National Nutrition Month (March) has come and gone and I have failed to even mention it! Whoops. Well, Happy Belated National Nutrition Month!
One of the first lessons taught in Nutrition 101 is the caloric value of the macronutrients:
Protein= 4 calories/gram
Carbohydrate= 4 calories/gram
Fat= 9 calories/gram
Calories are basically units of energy. Technically, a “calorie” (or more accurately “kilocalorie”) is the amount of energy it takes to raise 1 gram of water by 1 degree Celsius. Now you’ve probably lost all interest, but hear me out. These numbers are based on the Atwater system, which was developed using a bomb calorimeter. If I recall correctly, that’s a machine you put food in and basically blow it up, then measure the heat it took to do so (or something like that, but much more complicated). Anyway, these numbers are the basis of the calorie totals that we find on nutrition labels today. Seems straight forward enough, right? Well maybe not. Recent research is questioning the accuracy of the Atwater system, particularly as it pertains to some fats such as nuts. The theory is that the chemical composition of nuts does not give an accurate picture of the metabolizable energy (i.e. how many calories you will actually absorb) due to reduced digestibility. One study found that Atwater overestimates the measured energy value(calorie) of almonds by 32%! This means that when you are eating a supposedly 185 calorie serving of nuts, your body may only be getting (and therefore utilizing) 140 calories. As if you needed another reason to eat nuts! Even if other studies don’t validate this one, nuts are still a great source of unsaturated fats and packed with vitamins and minerals! I eat them almost every day.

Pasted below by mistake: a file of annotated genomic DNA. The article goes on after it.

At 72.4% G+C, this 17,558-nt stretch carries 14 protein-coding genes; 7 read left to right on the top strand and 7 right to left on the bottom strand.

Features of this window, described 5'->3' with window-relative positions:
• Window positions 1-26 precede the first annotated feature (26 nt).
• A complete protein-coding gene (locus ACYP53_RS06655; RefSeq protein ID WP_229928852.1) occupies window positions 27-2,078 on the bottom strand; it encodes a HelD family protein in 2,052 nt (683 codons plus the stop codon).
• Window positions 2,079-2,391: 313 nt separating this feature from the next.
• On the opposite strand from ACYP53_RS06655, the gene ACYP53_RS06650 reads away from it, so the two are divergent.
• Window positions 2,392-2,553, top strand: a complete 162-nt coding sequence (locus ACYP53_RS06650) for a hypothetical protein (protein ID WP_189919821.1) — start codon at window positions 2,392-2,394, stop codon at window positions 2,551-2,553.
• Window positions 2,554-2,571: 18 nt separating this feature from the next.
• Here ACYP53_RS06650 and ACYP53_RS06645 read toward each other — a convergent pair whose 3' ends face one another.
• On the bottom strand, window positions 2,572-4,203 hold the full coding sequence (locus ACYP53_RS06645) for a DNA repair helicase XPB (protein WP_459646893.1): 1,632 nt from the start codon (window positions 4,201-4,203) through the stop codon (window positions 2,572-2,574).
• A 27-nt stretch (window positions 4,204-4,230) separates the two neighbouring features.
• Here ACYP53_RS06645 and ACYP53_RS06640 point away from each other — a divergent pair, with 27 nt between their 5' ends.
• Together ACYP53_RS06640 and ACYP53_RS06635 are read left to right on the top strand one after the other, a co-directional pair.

But the real take home message of this study is that maybe not all foods can be thrown into a simple 4/4/9 category when it comes to calories. Which brings up the question of what foods besides almonds might not be what they seem calorie-wise? And the further question of So What?! I don’t recommend counting calories anyway. It’s no way to live and also not the best way to ensure you are eating healthfully (you can meet your calorie needs through jelly beans and soda after all). For many people calorie counting can become a compulsive and unhealthy activity. To add further confusion, opposite of what this study has found are studies examining restaurant foods which have found that entrees tend to contain more calories than the restaurant menus state. So you may be getting less calories in some instances, and more in others. You can’t win when counting calories, so don’t do it.
So what can you do if you are concerned about your weight and/or health?
- Watch your portion sizes.
- Eat from a wide variety of foods, including lots of fruits and vegetables, lean proteins, healthy fats, and whole grains.
- Hydrate with non caloric beverages (water is the best!)
- Incorporate exercise on a regular basis.
Yup, that’s it. Keep It Simple, Smarty!